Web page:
|Experts to analyze progress toward elimination of trachoma, the world’s leading infectious cause of blindness|
Washington, D.C., 11 May 2012 (PAHO/WHO) — More than 2.2 million people in 53 countries around the world suffer visual impairment, and 1.2 million are permanently blind as a result of trachoma, an infectious disease that primarily affects people living in poor rural areas.
A group of experts working to eliminate the disease by 2020 will meet on May 14–16 at the Pan American Health Organization/World Health Organization (PAHO/WHO) in Washington, D.C., to evaluate recent progress toward trachoma elimination and to determine next steps to achieve this goal. It is the 16th annual meeting of the WHO Alliance for Global Elimination of Blinding Trachoma by 2020 (GET 2020) and the first time the meeting has taken place in the Americas
Gallery of photos of the meeting
Situation in the Americas
Health officials from the Americas made trachoma elimination a priority and set the goal of eliminating cases of blindness caused by the disease by 2015 at the 49th PAHO Directing Council in 2009. In May 2011, the first regional meeting of trachoma program managers in the Americas was held to analyze progress toward elimination and to develop lines of action in the region’s four affected countries. It was followed by a second meeting in Guatemala in April 2012.
Launched under WHO’s leadership in 1997, the GET 2020 Alliance works to eliminate trachoma as a public health problem through resource mobilization and partnerships between countries, nongovernmental organizations, and the private sector.
Trachoma is caused by the bacterium Chlamydia trachomatis. Principal risk factors are related to water shortages, flies, and living conditions characterized by poor hygiene and crowding. In endemic areas, active disease is common in children.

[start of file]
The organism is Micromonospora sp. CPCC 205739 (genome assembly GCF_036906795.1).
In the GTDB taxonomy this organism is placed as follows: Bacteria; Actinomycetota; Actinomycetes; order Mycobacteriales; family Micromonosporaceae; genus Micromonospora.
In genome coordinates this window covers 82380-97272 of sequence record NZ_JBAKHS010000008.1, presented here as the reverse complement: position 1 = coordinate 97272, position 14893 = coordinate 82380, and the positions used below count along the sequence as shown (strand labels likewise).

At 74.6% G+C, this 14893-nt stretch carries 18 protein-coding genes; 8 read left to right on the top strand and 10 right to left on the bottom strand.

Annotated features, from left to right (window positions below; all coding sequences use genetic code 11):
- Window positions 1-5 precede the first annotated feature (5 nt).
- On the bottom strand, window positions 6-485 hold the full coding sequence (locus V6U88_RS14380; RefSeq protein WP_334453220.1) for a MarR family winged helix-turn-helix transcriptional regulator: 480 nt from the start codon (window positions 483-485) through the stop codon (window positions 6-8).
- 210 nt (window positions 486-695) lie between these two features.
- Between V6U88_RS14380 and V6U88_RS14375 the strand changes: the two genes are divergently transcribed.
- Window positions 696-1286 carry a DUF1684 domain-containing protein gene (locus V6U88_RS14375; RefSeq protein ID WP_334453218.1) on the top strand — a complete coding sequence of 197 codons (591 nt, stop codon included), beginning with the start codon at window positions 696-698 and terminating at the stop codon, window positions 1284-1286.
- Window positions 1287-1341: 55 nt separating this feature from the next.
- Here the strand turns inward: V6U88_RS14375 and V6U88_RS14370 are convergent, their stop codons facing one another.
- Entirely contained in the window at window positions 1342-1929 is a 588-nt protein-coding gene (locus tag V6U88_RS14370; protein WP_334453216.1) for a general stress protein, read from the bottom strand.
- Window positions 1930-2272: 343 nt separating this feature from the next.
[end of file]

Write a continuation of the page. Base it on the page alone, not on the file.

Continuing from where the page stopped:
Infection often begins during infancy or childhood and can become chronic. If left untreated, the infection eventually causes the eyelid to turn inwards, which in turn causes the eyelashes to rub on the eyeball, resulting in intense pain and scarring of the front of the eye. This ultimately leads to irreversible blindness, typically between 30 and 40 years of age.
PAHO, which celebrates its 110th anniversary this year, is the oldest public health organization in the world. It works with its member countries to improve the health and the quality of life of the people of the Americas. It also serves as the Regional Office for the Americas of WHO.
For more information about the meeting visit: http://www.paho.org/hq/
For live coverage of the meeting visit: http://www.livestream.com/paho
Leticia Linn, Tel. + 202 974 3440, Mobile +1 202 701 4005, Donna Eberwine-Villagran, Tel. +1 202 974 3122, Mobile +1 202 316 5469, Sonia Mey-Schmidt, Tel. + 1 202 974 3036, Mobile +1 202 251 2646, Knowledge Management and Communications, PAHO/WHO.
Regional Office for the Americas of the World Health Organization